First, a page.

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  • Writer's picturePaul Gainey

Echo 3

This isn’t Jason Bourne,” says a character in an early episode of Echo 3. It feels like a pointed observation, and an unusually meta piece of writing for a show that generally leans towards groundedness.

But it’s true: this is not Jason Bourne. While at first glance it might seem to share some tough-as-nails DNA with the famed rogue CIA spook, there are more lofty ambitions at play here, a project far more couched in realism and modern-day international politicking.

The series was created by Mark Boal, a war reporter-turned-double-Oscar-winner for Zero Dark Thirty and The Hurt Locker, working with director Kathryn Bigelow. Boal and Bigelow took a journalistic approach to those films, with scripts buoyed by deep research and a holistic look at how the geopolitical context impacts the characters. You sense that approach everywhere here, even though it is an adaptation of the original Israeli drama When Heroes Fly.

That transfer means this hard-bitten story — about high-profile kidnapping, the military-industrial complex, and the deep-seated effects of US imperialism in South America — takes on an entirely new meaning with American characters taking the lead. Boal’s viewpoint is cynical and complex, offering a bleak view of US foreign policy, and there’s not much room for sunniness or texture in its tone.

Yet, impressively, it’s all couched in a deeply human story. The trio of lead actors do decent work with tricky, sombre roles, selling the intensity and anxiety of getting lost in an unfamiliar land. Luke Evans, in particular, is quietly revelatory, disappearing into a Southern accent and a Rambo-style militarism, a world away from his Strictly Come Dancing crooning.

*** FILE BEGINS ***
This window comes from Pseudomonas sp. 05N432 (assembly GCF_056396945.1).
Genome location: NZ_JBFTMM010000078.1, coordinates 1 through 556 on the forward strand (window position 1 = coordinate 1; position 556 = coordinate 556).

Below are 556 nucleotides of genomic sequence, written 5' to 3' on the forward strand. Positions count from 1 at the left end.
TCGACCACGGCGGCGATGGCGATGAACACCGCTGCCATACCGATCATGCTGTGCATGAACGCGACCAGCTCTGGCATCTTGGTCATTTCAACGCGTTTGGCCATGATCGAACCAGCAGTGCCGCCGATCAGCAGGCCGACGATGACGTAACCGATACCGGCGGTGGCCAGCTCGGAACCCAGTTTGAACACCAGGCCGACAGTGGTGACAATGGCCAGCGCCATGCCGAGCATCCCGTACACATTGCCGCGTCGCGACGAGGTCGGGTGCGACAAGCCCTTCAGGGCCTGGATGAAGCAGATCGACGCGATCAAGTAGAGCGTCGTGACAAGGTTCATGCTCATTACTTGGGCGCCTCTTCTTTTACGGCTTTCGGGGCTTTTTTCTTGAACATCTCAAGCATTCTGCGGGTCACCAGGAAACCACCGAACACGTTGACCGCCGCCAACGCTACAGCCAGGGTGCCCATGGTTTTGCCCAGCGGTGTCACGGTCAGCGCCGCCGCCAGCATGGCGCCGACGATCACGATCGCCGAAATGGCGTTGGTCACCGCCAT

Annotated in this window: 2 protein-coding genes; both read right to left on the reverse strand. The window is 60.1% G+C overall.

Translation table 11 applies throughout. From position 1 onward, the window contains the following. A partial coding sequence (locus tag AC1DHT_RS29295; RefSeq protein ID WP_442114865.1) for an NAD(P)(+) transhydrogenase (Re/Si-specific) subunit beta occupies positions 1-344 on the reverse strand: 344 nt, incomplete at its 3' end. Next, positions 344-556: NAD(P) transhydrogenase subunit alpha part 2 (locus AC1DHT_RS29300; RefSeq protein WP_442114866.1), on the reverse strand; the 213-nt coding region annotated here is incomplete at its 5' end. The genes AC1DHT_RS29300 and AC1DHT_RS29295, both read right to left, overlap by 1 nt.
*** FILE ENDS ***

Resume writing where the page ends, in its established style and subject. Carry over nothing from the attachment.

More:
Any worries, too, that the South-American setting might be window-dressing for an American-centric story are swiftly assuaged: Martina Gusmán, as a prominent political journalist in Colombia with her own history of kidnapping, offers a different perspective, and the show is unafraid to spend long stretches without a single word spoken in English.

Even the Colombian rebels are given a rounded view, showing them as political revolutionaries: violent and dangerous, yet still politically canny enough to worry about “losing the media narrative”. As well as directing the odd episode himself, Boal also recruits South-American directors — Pablo Trapero takes on four of the ten; Oscar-nominated Claudia Llosa helms Episode 3, a standout — who are able to bring certain nuances of the region that other filmmakers might miss.

That directing is astonishingly strong across the board, in fact — especially in the many fiery set-pieces, which include a mountain-top hostage rescue versus the Taliban and a jungle offensive with what seems like the entire Colombian military. The might of Apple’s deep pockets means production values are staggeringly high. But even in a firefight, Boal’s intelligent writing rarely loses focus on the bigger picture.

Tough, tense and thoughtful, this is a deeply grown-up thriller — and more compelling journalistic filmmaking from co-showrunner Mark Boal.

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